The Spanish flu was a pandemic most people had heard of in school, and surely you never felt any closer than it did last year?
It was learned that the Spanish flu devastated in 1918 and cost more than 50 million people – so every tenth infected died of acute influenza.
So it was devastating. But humans have learned a lot about epidemics and through continued research, more information can be gained about how the Spanish flu developed – something that is still unknown.
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Two lungs, belonging to two soldiers who died during the epidemic, have been placed in formalin at the Museum of Medical History in Berlin.
Geneticists have now succeeded in searching for virus particles from the Spanish disease and sequencing them in the lung tissue of the two soldiers – something that is actively being done with the coronavirus today.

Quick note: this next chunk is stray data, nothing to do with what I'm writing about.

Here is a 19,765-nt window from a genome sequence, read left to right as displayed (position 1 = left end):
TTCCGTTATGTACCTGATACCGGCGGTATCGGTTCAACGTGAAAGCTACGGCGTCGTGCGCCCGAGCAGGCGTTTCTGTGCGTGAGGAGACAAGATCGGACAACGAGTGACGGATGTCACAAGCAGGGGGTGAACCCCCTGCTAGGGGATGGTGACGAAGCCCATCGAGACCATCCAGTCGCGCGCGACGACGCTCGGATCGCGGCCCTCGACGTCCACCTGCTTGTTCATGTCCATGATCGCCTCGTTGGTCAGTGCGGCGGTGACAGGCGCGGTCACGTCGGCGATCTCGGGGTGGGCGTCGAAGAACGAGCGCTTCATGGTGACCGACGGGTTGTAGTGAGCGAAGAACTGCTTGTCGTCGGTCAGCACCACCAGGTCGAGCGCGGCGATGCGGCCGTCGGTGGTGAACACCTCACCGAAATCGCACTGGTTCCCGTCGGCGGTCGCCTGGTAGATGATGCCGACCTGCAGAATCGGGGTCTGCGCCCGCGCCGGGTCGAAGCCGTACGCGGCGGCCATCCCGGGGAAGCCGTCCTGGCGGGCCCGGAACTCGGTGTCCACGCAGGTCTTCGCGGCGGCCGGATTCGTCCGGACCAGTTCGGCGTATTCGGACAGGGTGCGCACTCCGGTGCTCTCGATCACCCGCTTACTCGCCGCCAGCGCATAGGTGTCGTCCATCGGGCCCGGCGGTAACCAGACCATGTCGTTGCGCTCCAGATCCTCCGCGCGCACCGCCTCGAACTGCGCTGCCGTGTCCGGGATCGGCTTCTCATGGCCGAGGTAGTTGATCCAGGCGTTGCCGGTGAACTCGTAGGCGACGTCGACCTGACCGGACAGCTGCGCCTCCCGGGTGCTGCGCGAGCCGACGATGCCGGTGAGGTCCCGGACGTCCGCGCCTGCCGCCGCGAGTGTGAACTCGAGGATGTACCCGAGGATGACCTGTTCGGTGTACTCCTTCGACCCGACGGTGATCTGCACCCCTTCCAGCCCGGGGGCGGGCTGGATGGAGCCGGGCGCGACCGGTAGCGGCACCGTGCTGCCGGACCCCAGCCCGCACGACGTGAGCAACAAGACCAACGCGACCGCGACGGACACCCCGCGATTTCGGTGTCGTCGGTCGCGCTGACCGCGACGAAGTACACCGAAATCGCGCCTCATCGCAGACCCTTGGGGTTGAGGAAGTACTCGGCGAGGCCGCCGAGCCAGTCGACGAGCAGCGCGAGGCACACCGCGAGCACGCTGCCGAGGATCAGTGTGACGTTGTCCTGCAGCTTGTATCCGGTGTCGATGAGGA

To the researchers’ delight, it turned out to be an early type of Hispanic disease, something that had not been detected in previous sequences. This, in turn, can lead to the emergence of new information about the old virus.
The same research group also found samples from a 17-year-old woman who died of the virus in Munich in 1918.
What did the researchers learn?
Well, precisely that the type of virus of the two soldiers had a very low defense against the body’s immune system. They also discovered that the most deadly mutation, which appeared later during the Spanish flu, was more resistant to the body’s defenses, he writes. illustrator flag العلم.